RH law now!

Marilen Dañguilan
During times like Yolanda, the need for much more intensive reproductive health services becomes painfully acute. And it need not be. We have the RH law.

Quietly, without any elaborate ceremony or flourish, President Benigno Aquino III signed Republic Act No. 10354, the Reproductive Health Responsible Parenthood and Reproductive Health Act of 2012, on Dec 21, 2012. Supporters of the RH bill, as it was then called, were jubilant. After all, it took 14 years for the RH bill to get enacted to law. That was exactly one year ago today.

The celebrations were short-lived, however. Hardly two weeks after Aquino signed the law, James and Lovely Ann Imbong, on behalf of their children and the Magnificat Child Development Center, filed a petition in the Supreme Court questioning the constitutionality of the RH law.

Then, subsequently, others filed similar petitions in the High Court. They claimed that the RH law was unconstitutional: it violated the constitutional rights to life and health, to free exercise of religion, to establish a family according to people’s religious convictions, among others. They requested the Supreme Court to issue a temporary restraining order against the implementation of the RH law.

Eventually, a total of 14 petitions were filed and each one assailed the constitutionality of the RH law.

On March 19, 2013, the Supreme Court justices voted 10-5 in favor of a status quo ante order against the RH law for 120 days. And on July 16, 2013, they voted 8-7 in favor of extending this order to stop the implementation of the RH law indefinitely.

The RH law provides information and free natural and artificial contraceptives in public health facilities, life-saving emergency obstetric and newborn care in public health facilities, and reproductive health education to young people between the ages of 10 and 19 in public schools, among others.

Meanwhile, as the decision on the RH law is still pending, the DOH and LGUs, together with community-based NGOs, are struggling to provide family planning services and health care, particularly maternal and newborn health care services, to women and their newborns.

During relatively “normal” and “peaceful” times, as women go through pregnancy and childbirth, about 15% of them experience life-threatening complications such as hypertension, hemorrhage, infections, obstructed labor, and botched abortions. Women could be saved if they immediately could access health centers or hospitals that provide quality emergency obstetric services.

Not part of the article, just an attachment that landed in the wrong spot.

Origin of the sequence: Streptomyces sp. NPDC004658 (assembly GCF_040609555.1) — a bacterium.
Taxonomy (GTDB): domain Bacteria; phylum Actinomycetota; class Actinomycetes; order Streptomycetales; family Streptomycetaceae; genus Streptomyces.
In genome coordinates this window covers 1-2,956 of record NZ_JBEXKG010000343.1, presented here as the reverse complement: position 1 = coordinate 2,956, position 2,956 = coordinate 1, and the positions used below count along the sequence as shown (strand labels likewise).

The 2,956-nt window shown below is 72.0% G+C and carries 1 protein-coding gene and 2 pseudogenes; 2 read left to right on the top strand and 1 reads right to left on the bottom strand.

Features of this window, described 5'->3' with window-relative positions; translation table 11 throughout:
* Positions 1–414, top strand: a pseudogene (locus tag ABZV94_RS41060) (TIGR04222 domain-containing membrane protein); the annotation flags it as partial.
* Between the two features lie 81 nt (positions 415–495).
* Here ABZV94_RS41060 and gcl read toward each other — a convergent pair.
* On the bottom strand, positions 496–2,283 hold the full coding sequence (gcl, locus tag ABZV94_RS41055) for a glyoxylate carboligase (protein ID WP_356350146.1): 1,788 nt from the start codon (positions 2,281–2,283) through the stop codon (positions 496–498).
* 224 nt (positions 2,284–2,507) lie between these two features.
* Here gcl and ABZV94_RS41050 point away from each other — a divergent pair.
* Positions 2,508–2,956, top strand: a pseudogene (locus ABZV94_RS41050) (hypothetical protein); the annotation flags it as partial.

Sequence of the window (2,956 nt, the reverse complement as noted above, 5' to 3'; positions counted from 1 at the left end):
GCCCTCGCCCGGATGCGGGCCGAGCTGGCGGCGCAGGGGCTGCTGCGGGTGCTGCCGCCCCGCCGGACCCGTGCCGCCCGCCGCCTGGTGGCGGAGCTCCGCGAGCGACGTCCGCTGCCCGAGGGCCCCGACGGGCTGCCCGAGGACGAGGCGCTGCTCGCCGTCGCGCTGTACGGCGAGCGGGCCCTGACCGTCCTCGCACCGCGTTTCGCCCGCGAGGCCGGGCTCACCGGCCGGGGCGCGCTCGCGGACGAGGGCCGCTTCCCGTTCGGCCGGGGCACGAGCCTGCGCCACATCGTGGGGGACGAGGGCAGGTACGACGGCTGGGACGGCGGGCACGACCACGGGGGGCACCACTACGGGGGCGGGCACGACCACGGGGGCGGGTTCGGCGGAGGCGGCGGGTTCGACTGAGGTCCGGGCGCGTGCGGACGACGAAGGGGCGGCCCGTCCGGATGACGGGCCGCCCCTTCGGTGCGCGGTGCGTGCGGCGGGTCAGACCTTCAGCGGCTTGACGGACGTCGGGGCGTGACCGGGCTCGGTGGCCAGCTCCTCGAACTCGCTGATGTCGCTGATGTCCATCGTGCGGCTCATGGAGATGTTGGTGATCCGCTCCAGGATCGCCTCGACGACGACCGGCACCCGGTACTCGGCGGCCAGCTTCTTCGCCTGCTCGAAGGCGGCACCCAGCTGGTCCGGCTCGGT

As it is, during normal times, women still die, despite the existence of health facilities. The 2011 Family Health Survey shows that the country’s maternal mortality ratio increased from 162/100,00 to 221/100,000 live births between 2006 and 2011.

From 1990 to 2010, the average annual decline of maternal mortality was at about 1.1% to 1.2%. This means that far too many women, just too many women – about 50,349 to 86,221 women – have died since 1990. Outrageous.

But why do women continue to die during pregnancy and childbirth, even during normal times, when winds are still and there are no storm surges, and when no clashes or bombings occur?

The country seems to have enough health facilities that are able to provide emergency obstetric care. But do women access these health facilities? And are these facilities adequately staffed and equipped to handle emergencies?

On Oct 10, 2012, Health Secretary Enrique Ona said that out of the 283 district hospitals in the country, 187 are not able to perform operations. And if they are incapable of performing operations, then, most likely, they are not able to take care of emergency obstetric complications.

During conflicts and disasters, the situation gets far worse than what was before. Bullets or floodwaters prevent women from gaining access to health centers or hospitals, if these are not bombed or flooded. And if, by a stroke of good luck, these are still standing, they probably are not equipped or staffed.

Dr Junice Demeterio Melgar, co-founder of Likhaan whose community organizing teams are in Guiuan, Mercedes, and Salcedo, Samar, said that women asked them for contraceptives. They needed them and there just were no supplies.

According to Ernesto M. Pernia, Emeritus Professor of Economics at the University of the Philippines, Yolanda could have affected about 3.2 million girls and women of reproductive age (15-44). Of these women, Pernia estimates that about 270,000 are pregnant and 90,000 are expected to deliver in the next 3 months. If about 15% of these women acquired complications during pregnancy and delivery, it would mean that some 13,500 girls and women could die or be disabled – if they do not have access to emergency obstetric services.

During periods of conflict like what happened in Zamboanga and during extreme weather disturbances such as those brought about by Ondoy, Sendong, Pablo, the Habagat, and Yolanda, the risks of pregnancy and childbirth get amplified considerably.

Health services disappear or are disrupted. Clean water becomes scarce. Hygiene and sanitation are compromised. And as if these were not enough, young girls and women become more vulnerable to rape, sexual harassment, trafficking, and physical violence. Not only are these dehumanizing, but they are also destabilizing: they expose young girls and women to increased risks of unwanted pregnancies or HIV. What is more disruptive and damaging than these?

During times like Yolanda, the need for much more intensive reproductive health services becomes painfully acute. And it need not be. We have the RH law.

It is just languishing in the Supreme Court, held captive by 14 merciless and baseless petitions. – Rappler.com

Dr Marilen J. Danguilan is an independent health policy consultant.

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